Only six states in the U.S. have not introduced a bill restricting LGBTQ rights during this legislative session, including Delaware and Illinois. Bathroom bills, measures that would limit the ability to update identity and gender information on records and IDs, sports bans, and bans on gender-affirming care are all up for consideration in states across America.
That last category of bills is growing. On Thursday, Iowa prohibited gender-reassignment procedures and prescriptions, and two of Florida’s State Senate committees passed Senate Bill 254, which would add onto the existing gender-affirming-care restrictions by prohibiting entities from using state funds to cover gender-affirming care, among other things.
Just this year, five states—Mississippi, Utah, South Dakota, Iowa, and Tennessee—have passed bans on gender-affirming care for minors, and nearly 90 other bills targeting access to gender-affirming health care, including Florida’s, are being considered in the U.S.
Proponents of these measures often claim these laws will protect young Americans from what they portray as risky medical experimentation. “We need to let kids be kids, and our laws need to set appropriate boundaries that respect the rights and responsibilities of parents, while protecting children from the serious health, safety, and welfare consequences of social agendas that are totally inconsistent with how the overwhelming majority of parents want to raise their children,” says Florida State Sen. Yarborough, the sponsor of a gender-affirming-care ban in the state, in a press release.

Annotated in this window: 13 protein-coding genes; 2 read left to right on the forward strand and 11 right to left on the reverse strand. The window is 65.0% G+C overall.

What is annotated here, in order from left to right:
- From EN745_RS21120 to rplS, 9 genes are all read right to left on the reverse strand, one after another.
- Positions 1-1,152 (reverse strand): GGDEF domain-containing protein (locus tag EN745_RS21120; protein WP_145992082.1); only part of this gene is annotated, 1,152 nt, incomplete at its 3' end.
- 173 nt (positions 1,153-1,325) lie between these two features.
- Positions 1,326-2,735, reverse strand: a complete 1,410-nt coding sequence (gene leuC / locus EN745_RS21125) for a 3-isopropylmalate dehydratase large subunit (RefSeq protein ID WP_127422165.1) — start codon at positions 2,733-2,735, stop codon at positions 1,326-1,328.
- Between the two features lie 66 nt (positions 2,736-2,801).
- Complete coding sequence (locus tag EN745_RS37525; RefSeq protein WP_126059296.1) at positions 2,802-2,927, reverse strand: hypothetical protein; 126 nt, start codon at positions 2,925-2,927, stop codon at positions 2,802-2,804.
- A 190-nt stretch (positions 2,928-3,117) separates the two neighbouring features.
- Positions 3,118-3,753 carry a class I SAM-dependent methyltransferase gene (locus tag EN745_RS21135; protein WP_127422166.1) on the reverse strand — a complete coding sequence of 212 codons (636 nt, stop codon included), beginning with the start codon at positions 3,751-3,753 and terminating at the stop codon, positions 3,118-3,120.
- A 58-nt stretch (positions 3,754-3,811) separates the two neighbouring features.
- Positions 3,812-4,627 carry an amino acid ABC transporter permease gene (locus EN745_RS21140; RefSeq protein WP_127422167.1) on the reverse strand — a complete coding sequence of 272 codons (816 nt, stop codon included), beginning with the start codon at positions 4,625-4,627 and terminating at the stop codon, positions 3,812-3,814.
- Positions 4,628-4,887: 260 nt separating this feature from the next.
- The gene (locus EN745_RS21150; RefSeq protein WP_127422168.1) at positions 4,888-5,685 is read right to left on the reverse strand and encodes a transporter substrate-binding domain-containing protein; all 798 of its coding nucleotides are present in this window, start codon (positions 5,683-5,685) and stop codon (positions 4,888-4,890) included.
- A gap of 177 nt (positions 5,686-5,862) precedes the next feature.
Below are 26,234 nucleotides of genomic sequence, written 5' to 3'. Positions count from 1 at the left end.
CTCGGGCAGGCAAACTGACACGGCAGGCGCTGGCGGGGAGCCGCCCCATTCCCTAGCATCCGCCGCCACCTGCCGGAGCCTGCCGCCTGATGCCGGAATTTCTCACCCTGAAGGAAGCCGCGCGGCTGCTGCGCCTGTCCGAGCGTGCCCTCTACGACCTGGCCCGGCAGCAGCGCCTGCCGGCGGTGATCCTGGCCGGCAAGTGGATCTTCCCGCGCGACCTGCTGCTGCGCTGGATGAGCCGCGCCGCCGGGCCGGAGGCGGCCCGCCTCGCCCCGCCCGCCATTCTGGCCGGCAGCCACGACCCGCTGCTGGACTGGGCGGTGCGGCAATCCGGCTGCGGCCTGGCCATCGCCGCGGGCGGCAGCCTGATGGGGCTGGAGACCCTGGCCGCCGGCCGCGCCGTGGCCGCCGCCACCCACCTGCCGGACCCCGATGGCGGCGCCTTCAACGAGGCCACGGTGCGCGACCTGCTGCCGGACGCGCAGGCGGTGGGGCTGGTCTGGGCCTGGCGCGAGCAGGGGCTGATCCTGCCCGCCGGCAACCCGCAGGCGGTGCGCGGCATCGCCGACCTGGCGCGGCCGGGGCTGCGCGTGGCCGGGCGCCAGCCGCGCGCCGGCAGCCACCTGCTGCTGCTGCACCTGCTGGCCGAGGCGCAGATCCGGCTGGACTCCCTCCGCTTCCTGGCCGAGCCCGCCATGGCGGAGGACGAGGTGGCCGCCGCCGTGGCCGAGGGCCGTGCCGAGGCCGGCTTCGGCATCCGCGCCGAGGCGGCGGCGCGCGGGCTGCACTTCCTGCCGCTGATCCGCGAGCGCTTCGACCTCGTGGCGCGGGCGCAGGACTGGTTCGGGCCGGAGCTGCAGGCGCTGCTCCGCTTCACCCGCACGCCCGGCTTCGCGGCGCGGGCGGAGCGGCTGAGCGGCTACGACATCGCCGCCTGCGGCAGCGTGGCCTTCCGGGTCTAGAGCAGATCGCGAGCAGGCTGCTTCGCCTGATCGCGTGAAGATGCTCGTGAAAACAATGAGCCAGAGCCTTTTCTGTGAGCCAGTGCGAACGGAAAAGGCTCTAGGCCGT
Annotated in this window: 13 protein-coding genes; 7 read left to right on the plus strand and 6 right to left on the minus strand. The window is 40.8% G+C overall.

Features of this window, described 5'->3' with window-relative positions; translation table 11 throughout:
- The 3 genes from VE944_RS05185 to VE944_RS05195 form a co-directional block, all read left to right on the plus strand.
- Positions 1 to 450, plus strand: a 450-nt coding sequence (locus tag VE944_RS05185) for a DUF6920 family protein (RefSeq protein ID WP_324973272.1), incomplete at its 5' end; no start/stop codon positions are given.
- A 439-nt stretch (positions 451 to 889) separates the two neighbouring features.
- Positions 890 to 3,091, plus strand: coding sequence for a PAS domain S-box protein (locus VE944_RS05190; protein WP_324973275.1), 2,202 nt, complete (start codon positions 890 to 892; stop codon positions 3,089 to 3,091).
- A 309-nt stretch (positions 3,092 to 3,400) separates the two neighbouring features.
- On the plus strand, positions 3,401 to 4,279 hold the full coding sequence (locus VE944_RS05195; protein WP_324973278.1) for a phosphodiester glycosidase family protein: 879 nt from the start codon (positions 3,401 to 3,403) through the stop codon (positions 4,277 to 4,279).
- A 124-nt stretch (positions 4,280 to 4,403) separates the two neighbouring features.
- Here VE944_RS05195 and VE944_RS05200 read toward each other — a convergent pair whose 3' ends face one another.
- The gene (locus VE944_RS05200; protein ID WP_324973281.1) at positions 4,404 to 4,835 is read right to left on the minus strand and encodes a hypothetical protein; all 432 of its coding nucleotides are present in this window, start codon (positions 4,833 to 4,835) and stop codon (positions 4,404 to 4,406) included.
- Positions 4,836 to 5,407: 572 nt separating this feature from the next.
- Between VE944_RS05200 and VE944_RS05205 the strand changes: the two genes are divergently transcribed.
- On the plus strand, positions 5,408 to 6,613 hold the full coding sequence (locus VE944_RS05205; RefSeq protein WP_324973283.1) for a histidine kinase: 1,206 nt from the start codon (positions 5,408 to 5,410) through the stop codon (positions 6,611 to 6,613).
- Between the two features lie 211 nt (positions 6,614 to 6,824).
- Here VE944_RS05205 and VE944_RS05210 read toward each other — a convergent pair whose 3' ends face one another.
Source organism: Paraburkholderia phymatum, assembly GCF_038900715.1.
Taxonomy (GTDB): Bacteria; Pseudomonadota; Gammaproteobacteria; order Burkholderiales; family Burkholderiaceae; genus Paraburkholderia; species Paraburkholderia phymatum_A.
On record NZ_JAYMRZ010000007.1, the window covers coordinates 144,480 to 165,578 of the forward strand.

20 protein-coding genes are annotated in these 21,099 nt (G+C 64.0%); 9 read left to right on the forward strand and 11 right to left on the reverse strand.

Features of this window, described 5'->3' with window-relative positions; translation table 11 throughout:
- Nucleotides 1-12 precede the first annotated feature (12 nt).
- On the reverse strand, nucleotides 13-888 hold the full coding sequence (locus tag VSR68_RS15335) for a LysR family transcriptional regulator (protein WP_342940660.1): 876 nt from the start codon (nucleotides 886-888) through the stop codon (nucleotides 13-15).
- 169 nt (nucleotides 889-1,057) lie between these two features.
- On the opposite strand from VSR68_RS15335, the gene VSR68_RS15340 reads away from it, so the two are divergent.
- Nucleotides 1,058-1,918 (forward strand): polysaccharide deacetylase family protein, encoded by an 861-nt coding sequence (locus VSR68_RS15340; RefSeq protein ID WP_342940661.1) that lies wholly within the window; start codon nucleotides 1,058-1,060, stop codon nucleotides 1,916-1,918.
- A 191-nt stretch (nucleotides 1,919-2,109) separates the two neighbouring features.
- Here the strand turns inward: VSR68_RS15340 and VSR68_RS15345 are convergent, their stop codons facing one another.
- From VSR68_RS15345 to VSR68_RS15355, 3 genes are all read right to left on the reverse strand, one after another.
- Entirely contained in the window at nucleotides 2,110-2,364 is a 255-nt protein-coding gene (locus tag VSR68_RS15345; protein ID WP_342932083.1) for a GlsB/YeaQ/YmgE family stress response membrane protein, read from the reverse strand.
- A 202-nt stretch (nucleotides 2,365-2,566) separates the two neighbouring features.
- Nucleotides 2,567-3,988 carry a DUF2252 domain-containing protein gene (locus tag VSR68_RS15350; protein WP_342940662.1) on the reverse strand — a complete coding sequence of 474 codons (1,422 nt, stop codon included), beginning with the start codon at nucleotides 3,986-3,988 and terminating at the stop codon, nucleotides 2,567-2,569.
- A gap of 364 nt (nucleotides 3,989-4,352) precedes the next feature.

But every major medical organization—including the American Medical Association, American Academy of Pediatrics, American Psychiatric Association, and more— agrees that gender-affirming care for transgender patients, which can range from social interventions, to hormonal treatments, to surgery, is both safe and medically appropriate. For transgender people, who face unemployment at twice the rate of the general population and have a suicide rate nearly nine times that of the broader U.S. population, the prospect of losing access to such care is harrowing.
“Many adolescents with gender dysphoria have severe negative psychological reactions to their bodies developing in ways that do not align with who they are, and [hormonal treatments] can temporarily put these changes on pause,” Dr. Jack Turban, Assistant Professor of Child & Adolescent Psychiatry at The University of California, San Francisco, tells TIME.
Here’s what to know about some of the gender-affirming-care bans being considered across the U.S.
Where have bans been passed already?
Eight states already have gender-affirming-care bans in place for people under the age of 18, and states like Tennessee and Iowa, which both passed legislation this year, are part of the rise in anti-trans legislation being considered more broadly.